flowing from f to e. An explanation for this is immediately found.
The resistors A, B, C and D which had identical resistances
initially are no longer flown through by equal currents,
because due to its extension D has a higher resistance than the other
resistors since it becomes longer and thinner. At first the electrons
coming from the –pole form two equal currents to B and C,
a part of the electrons flowing through C then prefers A to D
and flows through the measuring device, because A has a lower
resistance than D.
The students are very surprised
if they see that a decrease of resistance is indicated to
bending (without simultaneous tension) of wire D. In this case
the current doesn't flow from f to e but from e to f. This mostly
unexpected effect can be made plausible looking at fig. 2.
A piece of a
bent wire is shown in fig. 2, the right and left half can be
treated like two wires switched parallelly. At the bend the
resistance of the left half will be increased by DR
and the one of the right half will be decreased by DR.
It is valid: Two
resistances with a destined sum switched parallelly have the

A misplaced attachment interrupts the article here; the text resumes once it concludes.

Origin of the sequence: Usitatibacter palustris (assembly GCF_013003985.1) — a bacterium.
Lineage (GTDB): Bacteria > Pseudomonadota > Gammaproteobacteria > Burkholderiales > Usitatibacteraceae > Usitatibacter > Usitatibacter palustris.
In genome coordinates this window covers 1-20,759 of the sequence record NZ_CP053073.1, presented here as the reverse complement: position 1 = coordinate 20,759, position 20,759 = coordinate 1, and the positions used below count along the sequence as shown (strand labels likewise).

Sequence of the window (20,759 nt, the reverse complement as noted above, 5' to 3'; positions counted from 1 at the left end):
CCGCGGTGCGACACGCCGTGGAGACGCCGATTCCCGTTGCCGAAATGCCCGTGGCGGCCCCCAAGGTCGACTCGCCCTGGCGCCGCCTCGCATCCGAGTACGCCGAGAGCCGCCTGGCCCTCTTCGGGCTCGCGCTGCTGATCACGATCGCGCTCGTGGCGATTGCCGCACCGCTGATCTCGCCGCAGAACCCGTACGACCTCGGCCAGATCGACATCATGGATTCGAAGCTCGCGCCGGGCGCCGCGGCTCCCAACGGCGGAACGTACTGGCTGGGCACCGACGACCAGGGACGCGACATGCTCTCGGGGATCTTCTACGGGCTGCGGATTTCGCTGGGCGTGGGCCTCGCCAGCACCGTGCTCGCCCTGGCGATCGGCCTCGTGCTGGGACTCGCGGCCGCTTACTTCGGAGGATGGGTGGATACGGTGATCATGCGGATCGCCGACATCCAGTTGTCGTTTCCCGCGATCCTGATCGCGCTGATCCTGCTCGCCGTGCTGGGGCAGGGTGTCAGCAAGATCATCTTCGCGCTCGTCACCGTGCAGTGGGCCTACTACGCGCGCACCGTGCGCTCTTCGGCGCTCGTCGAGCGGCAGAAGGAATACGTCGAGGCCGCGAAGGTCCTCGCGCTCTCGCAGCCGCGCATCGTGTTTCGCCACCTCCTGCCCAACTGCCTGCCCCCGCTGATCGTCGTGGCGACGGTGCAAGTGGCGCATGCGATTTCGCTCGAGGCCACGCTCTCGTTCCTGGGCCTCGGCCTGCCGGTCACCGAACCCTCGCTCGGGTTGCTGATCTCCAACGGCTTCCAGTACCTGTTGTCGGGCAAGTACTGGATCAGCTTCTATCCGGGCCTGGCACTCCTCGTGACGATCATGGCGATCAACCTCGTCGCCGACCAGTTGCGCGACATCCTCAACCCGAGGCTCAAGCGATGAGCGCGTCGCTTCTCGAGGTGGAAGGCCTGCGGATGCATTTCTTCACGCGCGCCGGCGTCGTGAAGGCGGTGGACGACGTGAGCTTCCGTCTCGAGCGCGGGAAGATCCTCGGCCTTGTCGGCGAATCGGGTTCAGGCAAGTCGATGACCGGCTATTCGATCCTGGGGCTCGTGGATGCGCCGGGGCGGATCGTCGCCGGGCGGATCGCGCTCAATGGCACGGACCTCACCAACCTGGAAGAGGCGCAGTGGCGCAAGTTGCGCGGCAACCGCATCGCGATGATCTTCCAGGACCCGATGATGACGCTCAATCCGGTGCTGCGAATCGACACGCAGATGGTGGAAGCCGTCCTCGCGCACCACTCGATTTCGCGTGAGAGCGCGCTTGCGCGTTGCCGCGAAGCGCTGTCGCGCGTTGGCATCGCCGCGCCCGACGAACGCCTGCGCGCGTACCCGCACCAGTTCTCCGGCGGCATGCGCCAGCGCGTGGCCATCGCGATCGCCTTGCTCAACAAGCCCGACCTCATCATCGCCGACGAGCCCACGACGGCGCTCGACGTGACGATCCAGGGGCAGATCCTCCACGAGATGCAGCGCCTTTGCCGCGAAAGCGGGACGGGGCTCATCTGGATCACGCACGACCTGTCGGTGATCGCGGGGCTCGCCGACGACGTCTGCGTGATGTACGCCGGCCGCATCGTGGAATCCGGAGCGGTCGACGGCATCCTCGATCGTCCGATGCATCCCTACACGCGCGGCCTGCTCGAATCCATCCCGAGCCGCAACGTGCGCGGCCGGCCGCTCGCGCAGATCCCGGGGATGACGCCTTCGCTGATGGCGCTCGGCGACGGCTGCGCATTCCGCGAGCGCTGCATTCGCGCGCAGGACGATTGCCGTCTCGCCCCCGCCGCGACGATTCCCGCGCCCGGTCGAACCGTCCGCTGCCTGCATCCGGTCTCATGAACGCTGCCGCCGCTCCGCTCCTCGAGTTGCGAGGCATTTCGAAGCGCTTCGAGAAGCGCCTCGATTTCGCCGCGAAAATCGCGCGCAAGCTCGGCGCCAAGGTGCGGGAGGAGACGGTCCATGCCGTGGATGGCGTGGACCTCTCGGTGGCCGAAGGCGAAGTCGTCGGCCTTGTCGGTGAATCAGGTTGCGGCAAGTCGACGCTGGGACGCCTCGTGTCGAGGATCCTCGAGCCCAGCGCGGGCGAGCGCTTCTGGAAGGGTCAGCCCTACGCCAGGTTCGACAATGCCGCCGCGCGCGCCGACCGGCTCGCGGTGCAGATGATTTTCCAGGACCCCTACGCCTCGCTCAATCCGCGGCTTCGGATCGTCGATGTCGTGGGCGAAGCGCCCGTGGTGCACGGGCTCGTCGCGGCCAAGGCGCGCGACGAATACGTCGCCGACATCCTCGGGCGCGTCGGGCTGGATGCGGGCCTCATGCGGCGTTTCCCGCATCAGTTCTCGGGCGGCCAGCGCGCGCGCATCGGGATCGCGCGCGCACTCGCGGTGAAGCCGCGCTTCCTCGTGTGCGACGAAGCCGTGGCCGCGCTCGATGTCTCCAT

greatest complete resistance Rg , if the single resistances are
instance the complete resistance of two 15ohm resistances switched
parallelly is greater than the resistance of a combination of a
10ohm- and a 20ohm- wire .
There is no
change in resistance if for instance wire D of constantan is
warmed about 10o
C . This
changes, if instead of a wire of constantan a wire of copper or iron
is being used. The radiant heat of the hand then already causes
a strong deflection of the measuring device. It gets clear, that the
resistance of iron and copper increases at warming.
combination of a wire of manganin and a wire of constantan instead of
D (look at fig. 3), then the thermoelectrical effect can be
demonstrated, too. Touching a
soldered contact manganin-constantan by hand causes a strong
deflection of the measuring device. The deflection then decreases
with the wire measuring transducer
The Wheatstone bridge with a
wire D of constantan can be used as a measuring transducer for